If you are one of those who swoons over tiaras, necklaces, bracelets and earrings bedecked with precious gems, chances are you will shout with delight at Beyond Boundaries: Cartier and the Palace Museum Craftsmanship and Restoration Exhibition, on show in Beijing until July 31.
For among the more than 800 items enticingly laid out at the Meridian Gate Galleries are prized collections that used to adorn the heads, necks and arms of royalty and nobility in the courts of China and Europe.
Symbols of Power is one theme of the collaboration between the French maison and the Palace Museum. The other two are Chinese Inspirations and Time Memories. Together, they enfold creations shaped by technique, experience and a boldness to explore ideas and do something different. Here are five exhibits you should not miss at the exhibition.
Chinese vanity case; Cartier Paris, 1928 (Nils Herrmann, Cartier Collection)
This receptacle for grooming items decorated with the image of a Chinese woman sitting in a garden was part of Louis Cartier’s personal collection. The inlaid plaque was made by the Cartier workshop based on a Chinese plate of famille-verte porcelain from the Kangxi period (1662–1722).
Bird brooch; Cartier Paris, special order, 1948 (Marian Gérard, Cartier Collection)
The phoenix, symbolic of peace, prosperity and immortality, was often used to adorn the robes of Chinese empresses. The celestial bird inspired this brooch, a stunning piece admired for its scale and the craftsmanship involved in setting the various cuts of diamonds.
Hindu necklace; Cartier Paris, special order, 1936, altered in 1963 (Nils Herrmann, Cartier Collection)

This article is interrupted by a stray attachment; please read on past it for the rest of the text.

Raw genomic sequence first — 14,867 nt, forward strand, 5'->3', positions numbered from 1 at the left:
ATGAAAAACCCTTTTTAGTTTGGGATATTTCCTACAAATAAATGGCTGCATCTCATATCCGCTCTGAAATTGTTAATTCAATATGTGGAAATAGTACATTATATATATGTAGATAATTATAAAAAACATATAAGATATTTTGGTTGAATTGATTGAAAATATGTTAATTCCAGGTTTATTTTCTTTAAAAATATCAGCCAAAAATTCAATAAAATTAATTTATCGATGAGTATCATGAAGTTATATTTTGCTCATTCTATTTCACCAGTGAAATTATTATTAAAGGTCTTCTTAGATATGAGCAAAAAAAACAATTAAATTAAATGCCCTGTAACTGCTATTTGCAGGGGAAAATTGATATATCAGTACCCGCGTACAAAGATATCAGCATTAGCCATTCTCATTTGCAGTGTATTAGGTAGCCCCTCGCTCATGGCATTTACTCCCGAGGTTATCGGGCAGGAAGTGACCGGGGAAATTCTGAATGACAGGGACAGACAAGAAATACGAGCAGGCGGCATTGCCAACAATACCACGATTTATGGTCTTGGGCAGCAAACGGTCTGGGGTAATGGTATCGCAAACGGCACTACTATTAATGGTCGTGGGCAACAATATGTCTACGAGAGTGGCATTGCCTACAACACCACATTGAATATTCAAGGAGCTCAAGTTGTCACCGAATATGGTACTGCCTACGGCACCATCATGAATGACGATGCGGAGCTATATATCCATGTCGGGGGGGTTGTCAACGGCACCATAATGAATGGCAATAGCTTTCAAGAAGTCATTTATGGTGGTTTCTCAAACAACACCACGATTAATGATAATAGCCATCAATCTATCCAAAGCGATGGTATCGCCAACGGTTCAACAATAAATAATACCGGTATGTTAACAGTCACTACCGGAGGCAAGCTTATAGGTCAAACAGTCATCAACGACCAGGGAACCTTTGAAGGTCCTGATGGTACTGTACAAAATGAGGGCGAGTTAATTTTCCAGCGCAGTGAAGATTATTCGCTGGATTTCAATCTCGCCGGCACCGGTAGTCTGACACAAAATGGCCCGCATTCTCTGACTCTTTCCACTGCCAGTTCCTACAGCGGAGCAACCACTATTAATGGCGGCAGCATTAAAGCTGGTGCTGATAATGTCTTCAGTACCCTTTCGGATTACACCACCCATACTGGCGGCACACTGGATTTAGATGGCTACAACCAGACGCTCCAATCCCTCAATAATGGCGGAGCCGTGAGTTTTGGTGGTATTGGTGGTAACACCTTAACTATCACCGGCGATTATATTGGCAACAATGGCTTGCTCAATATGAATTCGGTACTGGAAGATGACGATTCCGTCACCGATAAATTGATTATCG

This piece specially fashioned for socialiate Daisy Fellowes, heiress to the Singer fortune, drips with platinum, white gold, diamonds, sapphires, emeralds and rubies. Originally made in the Indian style with black cord fastening round the back, it was remounted upon request.
Tortoise table clock; Cartier Paris, 1928 (Private collection, Studio Gérard)
The tortoise, a much-loved creature associated with longevity, crawls its way into many Chinese objects and motifs. This antique table clock in nephrite has a shell that opens to reveal a dial inlaid with mother-of-pearl, lapis-lazuli and turquoise.
Gravity clock; Cartier, circa 1910 (Nils Herrmann, Cartier Collection)
Gravity drives the movement of this clock, made of silver, gold, gilded metal and marble. Its case slowly travels down the inclined base until it reaches the bottom. Then it has to be moved back to the top of the incline manually.
Admission to 'Beyond Boundaries: Cartier and The Palace Museum' is free, but visitors have to buy a ticket to enter the Palace Museum. Opening hours are Tuesday to Sunday, 8.30am to 5pm (the ticket counter closes at 4pm). Closed on Mondays, except for national holidays. Tickets are priced at RMB60, with a 50% concession for visitors aged 60 and above. Free admission for children under 1.2m in height.
For online ticket bookings, click here. Foreign visitors are required to provide their passport number.
Look out for our full report in Options soon.